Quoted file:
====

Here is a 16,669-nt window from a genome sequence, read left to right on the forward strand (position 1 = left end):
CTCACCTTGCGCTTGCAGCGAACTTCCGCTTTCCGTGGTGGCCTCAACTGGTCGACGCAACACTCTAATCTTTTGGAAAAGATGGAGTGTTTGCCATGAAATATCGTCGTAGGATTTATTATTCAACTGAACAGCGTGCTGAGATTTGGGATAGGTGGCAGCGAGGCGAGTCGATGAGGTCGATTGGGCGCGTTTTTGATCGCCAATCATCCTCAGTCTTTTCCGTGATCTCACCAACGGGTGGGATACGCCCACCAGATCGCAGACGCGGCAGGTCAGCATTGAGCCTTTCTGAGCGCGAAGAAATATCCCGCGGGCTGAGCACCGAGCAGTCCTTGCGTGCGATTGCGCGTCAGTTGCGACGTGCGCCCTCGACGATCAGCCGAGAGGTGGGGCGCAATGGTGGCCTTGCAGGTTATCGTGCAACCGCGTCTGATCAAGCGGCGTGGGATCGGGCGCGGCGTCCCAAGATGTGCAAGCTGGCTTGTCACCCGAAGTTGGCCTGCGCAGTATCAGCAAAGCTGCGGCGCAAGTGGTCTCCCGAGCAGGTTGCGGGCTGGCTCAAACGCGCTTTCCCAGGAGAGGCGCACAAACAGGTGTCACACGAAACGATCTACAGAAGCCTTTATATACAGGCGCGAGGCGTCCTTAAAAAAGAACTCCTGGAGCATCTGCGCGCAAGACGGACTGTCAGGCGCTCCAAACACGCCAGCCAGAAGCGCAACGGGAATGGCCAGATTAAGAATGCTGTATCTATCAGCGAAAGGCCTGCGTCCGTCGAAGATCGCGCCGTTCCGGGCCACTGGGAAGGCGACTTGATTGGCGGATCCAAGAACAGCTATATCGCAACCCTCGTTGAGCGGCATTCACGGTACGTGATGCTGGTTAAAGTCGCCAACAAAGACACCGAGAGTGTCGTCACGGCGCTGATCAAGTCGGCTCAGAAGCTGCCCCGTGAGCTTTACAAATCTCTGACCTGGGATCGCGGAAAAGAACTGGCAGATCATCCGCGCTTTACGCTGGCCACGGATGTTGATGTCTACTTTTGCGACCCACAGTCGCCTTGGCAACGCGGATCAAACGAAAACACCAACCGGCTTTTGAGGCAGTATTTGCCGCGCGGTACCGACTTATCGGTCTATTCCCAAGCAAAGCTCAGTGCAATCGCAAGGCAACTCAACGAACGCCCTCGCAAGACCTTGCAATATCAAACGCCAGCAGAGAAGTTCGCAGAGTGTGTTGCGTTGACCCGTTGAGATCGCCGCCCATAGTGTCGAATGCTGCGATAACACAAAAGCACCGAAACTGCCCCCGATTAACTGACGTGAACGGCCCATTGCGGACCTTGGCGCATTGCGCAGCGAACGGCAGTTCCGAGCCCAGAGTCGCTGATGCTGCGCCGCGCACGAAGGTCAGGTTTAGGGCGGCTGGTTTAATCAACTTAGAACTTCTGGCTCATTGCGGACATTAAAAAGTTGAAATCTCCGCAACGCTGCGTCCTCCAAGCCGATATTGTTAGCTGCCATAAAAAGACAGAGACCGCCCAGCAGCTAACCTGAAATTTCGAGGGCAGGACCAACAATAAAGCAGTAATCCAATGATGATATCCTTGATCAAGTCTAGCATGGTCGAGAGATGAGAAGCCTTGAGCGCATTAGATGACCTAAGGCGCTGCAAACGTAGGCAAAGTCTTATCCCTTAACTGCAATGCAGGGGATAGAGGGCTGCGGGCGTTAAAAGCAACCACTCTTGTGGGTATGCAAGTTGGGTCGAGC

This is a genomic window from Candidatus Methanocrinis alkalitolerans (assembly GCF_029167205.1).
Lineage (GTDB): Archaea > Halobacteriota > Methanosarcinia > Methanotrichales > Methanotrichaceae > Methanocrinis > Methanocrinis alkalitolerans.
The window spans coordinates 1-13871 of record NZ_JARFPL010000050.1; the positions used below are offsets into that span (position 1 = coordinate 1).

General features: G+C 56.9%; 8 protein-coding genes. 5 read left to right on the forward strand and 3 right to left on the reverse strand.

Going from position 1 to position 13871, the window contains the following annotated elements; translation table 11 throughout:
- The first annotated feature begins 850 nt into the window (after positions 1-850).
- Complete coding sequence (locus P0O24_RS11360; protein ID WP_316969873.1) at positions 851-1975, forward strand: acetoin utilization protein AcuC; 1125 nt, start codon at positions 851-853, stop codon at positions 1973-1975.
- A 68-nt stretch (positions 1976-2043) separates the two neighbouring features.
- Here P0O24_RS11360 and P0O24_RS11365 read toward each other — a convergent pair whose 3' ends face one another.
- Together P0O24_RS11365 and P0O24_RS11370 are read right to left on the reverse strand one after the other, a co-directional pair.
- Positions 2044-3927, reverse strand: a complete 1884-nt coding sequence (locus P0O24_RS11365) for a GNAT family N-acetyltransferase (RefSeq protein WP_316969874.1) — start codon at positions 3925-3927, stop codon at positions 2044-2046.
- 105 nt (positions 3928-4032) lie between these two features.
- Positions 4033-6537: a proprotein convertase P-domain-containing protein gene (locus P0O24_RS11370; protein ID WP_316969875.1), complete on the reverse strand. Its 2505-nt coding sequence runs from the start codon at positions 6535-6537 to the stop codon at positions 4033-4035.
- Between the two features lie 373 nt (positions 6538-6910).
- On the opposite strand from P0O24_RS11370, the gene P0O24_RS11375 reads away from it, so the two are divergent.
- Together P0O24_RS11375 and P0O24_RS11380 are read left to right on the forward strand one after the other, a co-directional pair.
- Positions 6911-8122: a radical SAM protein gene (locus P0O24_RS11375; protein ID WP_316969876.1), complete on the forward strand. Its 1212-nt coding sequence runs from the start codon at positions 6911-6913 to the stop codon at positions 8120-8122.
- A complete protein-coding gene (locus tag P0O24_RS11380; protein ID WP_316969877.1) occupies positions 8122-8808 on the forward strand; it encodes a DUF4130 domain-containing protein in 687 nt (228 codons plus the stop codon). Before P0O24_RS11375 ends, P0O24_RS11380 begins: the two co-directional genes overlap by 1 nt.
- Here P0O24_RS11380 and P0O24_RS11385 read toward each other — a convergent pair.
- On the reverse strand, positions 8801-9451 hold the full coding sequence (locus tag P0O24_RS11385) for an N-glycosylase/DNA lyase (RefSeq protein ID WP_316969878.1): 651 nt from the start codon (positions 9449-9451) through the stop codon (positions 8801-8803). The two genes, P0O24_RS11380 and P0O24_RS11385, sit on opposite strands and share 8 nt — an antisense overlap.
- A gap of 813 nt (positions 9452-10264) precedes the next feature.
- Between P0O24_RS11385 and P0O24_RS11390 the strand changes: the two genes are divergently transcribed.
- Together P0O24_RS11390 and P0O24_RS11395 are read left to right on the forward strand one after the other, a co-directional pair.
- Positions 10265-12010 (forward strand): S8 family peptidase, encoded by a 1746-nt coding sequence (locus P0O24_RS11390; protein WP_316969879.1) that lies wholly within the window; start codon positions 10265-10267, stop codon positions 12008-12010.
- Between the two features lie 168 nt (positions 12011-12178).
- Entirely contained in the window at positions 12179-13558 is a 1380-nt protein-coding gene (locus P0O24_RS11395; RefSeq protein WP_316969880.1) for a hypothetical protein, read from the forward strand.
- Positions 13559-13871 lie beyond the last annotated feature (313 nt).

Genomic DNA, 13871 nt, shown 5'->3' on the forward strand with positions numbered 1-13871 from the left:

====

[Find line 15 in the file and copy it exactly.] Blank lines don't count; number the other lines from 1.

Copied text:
- Positions 4033-6537: a proprotein convertase P-domain-containing protein gene (locus P0O24_RS11370; protein ID WP_316969875.1), complete on the reverse strand. Its 2505-nt coding sequence runs from the start codon at positions 6535-6537 to the stop codon at positions 4033-4035.